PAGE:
It was after five by the time Simon got back out to his Jeep, and the great Friday-afternoon exodus was well underway. His initial near-hysteria had passed, thanks to a ten-minute sojourn locked away in the team's saferoom giving in to his need to utterly lose it, complete with flailing his arms and sputtering 'oh, Jesus' a lot; even now he kept laughing to himself on occasion, but he thought he was probably safe to drive. He joined the long line of cars waiting to leave the parking lot. Not even the horrendous DC Friday-afternoon traffic could put too much of a dent in his amazed good mood, not right now. Simon poked the radio and found something he could sing along to.

      Instead of taking the exit that led back to his apartment, Simon suffered through an extra forty-five minutes on the parking lot that was 495, heading for Dulles. The traffic lightened once he hit the toll road and Simon coasted the rest of the way in, humming under his breath and still, occasionally, cracking up.

      He parked the Jeep in one of the outlying parking lots and fetched his duffel out of the back, still humming under his breath. He got to the nearest shuttle stop just ten seconds too late: one of the airport shuttles was trundling away from him. Simon barely hesitated before running after it, despite the oppressive heat. He was sweaty and sticky by the time he caught up to it at the next stop, but the burst of activity had exorcised the worst of his lingering hysteria, and Simon rode into the terminal in a generally excellent mood.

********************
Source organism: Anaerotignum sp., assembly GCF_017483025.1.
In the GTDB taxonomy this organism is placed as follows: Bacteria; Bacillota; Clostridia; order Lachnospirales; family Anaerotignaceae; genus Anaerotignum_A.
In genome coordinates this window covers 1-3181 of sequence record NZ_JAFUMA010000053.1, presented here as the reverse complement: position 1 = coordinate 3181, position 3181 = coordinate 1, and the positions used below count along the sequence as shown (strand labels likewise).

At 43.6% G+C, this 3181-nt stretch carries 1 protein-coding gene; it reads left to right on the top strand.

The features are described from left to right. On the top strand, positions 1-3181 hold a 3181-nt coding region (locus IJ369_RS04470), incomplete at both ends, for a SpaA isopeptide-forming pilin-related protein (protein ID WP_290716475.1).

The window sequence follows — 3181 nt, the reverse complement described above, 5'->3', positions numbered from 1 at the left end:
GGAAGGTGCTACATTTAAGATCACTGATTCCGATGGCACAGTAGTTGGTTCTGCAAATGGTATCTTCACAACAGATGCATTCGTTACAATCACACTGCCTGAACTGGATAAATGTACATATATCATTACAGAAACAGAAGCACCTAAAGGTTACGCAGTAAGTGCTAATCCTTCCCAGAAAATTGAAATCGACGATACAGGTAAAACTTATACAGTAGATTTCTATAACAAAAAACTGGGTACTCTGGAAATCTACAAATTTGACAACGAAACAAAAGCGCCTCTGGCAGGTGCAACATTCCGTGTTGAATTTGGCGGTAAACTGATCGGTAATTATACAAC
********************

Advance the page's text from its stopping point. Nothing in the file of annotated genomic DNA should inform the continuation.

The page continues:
Dulles was a zoo. Between the people trying desperately to get out of DC now that their business here was done, and the people who were relieved to get back now that their business elsewhere was done, there was barely a square foot of floor that wasn't occupied by someone in a bad mood. Simon consulted the wall of television screens for a minute, then fought his way down to join the winding snake-like line in front of Delta.

      Half an hour later he made it up to the front and plunked his duffel down on the floor between his feet. "Hey," he told the mildly-frazzled lady behind the ticket counter. "I need a ticket on the 7:40 flight to San Juan, please."

      Something about the very simplicity of this request seemed to confuse her, but she shook it off after a moment and entered into a consultation with her computer. A moment later, she winced, anticipating shouting in her future. "I'm afraid that flight is very nearly full, sir. The only seats I have left are in first class—"